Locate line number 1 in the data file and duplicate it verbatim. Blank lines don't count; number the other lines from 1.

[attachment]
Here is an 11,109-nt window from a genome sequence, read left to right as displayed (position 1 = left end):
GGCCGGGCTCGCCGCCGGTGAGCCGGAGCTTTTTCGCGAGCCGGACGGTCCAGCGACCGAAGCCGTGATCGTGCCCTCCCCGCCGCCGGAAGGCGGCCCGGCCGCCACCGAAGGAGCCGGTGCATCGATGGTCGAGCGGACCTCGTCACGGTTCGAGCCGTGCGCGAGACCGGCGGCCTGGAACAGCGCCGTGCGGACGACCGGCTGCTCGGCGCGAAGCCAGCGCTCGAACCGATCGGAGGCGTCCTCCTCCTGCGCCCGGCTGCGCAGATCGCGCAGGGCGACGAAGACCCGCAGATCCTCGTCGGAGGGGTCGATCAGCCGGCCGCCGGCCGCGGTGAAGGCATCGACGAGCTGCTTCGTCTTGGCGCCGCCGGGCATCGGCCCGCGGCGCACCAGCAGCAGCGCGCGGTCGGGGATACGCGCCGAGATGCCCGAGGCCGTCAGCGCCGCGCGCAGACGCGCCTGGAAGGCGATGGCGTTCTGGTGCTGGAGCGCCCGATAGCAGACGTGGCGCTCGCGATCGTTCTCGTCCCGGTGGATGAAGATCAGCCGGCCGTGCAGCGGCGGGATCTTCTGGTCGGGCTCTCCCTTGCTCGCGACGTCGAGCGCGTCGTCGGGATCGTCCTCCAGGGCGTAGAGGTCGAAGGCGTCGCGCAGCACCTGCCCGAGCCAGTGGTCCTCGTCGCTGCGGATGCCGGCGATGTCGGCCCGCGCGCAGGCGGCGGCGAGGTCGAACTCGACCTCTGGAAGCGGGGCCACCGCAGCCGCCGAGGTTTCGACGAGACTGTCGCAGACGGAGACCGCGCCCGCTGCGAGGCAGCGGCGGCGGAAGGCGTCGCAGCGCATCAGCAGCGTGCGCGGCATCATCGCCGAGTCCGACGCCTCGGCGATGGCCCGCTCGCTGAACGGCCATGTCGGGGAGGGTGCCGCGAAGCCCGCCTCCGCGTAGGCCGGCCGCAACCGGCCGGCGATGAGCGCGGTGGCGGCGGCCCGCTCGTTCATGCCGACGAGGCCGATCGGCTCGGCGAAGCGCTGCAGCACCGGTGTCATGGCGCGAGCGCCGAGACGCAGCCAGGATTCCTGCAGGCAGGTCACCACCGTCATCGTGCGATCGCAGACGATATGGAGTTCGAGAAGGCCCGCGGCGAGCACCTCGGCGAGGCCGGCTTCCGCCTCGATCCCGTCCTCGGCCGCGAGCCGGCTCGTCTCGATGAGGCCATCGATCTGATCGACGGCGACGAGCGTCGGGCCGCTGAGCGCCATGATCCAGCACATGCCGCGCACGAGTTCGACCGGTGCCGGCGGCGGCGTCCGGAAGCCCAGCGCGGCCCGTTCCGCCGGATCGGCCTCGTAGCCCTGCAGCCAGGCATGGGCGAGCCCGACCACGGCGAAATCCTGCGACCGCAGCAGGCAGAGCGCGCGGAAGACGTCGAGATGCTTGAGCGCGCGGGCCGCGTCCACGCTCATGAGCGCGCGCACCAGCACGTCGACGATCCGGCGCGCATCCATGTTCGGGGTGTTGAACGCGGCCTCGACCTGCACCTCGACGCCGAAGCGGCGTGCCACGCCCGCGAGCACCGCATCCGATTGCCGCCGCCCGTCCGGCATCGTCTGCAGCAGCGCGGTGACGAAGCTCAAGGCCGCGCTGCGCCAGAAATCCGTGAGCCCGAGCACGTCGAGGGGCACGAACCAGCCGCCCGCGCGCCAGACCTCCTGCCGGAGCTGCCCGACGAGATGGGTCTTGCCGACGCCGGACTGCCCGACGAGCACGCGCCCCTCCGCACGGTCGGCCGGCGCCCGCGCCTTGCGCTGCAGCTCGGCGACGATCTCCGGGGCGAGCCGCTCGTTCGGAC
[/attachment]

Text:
Here is an 11,109-nt window from a genome sequence, read left to right as displayed (position 1 = left end):